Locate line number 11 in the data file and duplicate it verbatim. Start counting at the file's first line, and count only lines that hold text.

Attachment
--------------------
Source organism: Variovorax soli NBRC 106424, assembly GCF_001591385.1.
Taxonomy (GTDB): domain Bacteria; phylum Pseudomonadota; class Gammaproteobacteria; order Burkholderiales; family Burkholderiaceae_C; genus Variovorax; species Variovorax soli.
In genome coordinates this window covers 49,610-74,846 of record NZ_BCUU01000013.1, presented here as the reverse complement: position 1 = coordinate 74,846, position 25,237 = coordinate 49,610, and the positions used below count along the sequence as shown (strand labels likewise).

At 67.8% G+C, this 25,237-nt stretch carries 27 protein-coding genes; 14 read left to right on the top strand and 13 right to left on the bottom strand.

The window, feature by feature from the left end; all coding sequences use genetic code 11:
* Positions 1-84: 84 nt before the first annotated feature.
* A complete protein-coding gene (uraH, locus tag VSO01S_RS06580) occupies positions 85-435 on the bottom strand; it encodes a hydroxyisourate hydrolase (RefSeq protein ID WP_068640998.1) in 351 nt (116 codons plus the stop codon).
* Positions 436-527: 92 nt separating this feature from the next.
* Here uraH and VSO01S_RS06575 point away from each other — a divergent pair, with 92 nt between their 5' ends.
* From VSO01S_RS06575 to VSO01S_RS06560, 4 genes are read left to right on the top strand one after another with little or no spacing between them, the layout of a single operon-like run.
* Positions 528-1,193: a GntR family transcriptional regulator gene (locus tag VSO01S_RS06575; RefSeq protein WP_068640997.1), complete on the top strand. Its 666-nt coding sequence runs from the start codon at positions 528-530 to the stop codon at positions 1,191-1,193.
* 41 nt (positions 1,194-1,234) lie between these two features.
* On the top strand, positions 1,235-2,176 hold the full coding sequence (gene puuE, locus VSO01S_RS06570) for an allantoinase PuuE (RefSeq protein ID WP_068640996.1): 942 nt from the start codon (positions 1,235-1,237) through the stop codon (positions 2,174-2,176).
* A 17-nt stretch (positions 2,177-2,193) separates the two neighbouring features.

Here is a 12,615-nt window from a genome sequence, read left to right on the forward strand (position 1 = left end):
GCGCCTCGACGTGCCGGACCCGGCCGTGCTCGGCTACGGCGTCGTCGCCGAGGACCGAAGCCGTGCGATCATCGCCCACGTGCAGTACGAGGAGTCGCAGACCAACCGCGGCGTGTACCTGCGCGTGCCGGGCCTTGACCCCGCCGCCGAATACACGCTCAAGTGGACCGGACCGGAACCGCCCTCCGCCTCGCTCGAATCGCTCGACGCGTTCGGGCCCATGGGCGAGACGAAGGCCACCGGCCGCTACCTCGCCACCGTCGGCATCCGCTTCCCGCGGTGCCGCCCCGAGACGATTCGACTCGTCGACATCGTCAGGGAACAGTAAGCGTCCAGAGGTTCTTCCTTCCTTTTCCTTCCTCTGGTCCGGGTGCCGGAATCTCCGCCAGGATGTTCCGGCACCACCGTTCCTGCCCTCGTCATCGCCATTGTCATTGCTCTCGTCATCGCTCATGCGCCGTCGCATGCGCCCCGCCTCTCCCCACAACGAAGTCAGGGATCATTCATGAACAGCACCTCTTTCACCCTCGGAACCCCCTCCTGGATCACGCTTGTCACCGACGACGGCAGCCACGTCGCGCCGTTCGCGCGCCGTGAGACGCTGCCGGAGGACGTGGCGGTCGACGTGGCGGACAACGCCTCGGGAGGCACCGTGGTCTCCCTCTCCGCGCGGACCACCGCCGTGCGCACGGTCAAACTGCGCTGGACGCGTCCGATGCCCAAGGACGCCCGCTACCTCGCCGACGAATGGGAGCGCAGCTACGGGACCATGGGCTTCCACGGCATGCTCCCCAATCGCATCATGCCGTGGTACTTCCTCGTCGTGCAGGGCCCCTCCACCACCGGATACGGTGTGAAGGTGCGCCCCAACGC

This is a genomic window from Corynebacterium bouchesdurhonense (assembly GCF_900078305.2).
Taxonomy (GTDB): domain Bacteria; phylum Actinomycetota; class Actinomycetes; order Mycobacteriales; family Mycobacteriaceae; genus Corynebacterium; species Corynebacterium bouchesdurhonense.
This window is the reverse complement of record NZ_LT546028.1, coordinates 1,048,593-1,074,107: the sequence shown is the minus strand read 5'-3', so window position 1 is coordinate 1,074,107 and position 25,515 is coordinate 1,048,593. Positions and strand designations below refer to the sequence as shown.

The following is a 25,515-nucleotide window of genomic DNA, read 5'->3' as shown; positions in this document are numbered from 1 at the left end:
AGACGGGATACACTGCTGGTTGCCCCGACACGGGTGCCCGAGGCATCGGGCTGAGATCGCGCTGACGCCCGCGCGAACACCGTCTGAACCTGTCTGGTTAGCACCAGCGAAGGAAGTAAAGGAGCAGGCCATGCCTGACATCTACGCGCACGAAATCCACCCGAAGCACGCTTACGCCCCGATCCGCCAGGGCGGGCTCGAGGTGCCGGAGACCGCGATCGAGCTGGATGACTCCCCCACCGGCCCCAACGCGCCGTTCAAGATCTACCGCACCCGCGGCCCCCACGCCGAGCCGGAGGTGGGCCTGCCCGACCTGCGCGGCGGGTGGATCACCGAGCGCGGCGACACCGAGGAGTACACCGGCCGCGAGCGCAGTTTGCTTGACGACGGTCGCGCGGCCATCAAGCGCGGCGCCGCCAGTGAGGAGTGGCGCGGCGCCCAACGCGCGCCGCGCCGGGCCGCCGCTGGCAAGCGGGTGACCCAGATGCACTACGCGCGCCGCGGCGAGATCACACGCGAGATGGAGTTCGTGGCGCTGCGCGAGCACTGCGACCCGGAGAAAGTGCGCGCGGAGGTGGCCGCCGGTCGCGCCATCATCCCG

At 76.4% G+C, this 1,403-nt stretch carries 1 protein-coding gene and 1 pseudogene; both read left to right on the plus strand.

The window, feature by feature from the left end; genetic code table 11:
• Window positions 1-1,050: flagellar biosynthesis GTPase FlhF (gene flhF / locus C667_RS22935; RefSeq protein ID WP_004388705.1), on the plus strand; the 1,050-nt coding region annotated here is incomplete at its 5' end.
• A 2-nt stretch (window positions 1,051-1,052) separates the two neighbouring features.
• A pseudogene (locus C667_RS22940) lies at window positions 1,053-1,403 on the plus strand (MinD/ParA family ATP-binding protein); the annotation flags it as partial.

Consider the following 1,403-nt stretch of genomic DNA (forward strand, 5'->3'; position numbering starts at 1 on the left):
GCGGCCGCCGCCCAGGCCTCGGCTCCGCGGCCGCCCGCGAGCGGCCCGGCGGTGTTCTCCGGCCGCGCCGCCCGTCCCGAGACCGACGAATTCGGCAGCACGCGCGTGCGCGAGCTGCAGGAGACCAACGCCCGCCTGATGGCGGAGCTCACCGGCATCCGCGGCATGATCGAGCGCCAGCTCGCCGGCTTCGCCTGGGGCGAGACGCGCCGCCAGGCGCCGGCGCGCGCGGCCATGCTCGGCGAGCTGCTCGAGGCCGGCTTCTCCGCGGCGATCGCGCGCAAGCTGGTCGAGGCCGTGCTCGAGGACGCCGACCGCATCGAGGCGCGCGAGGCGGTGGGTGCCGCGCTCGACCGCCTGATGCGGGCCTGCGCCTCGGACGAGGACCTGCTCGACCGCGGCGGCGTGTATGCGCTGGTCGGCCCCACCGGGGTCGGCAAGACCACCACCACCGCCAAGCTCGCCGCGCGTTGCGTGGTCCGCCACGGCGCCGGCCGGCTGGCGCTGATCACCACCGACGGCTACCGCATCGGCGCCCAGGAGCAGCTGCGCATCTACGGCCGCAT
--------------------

* Positions 528-1,193: a GntR family transcriptional regulator gene (locus tag VSO01S_RS06575; RefSeq protein WP_068640997.1), complete on the top strand. Its 666-nt coding sequence runs from the start codon at positions 528-530 to the stop codon at positions 1,191-1,193.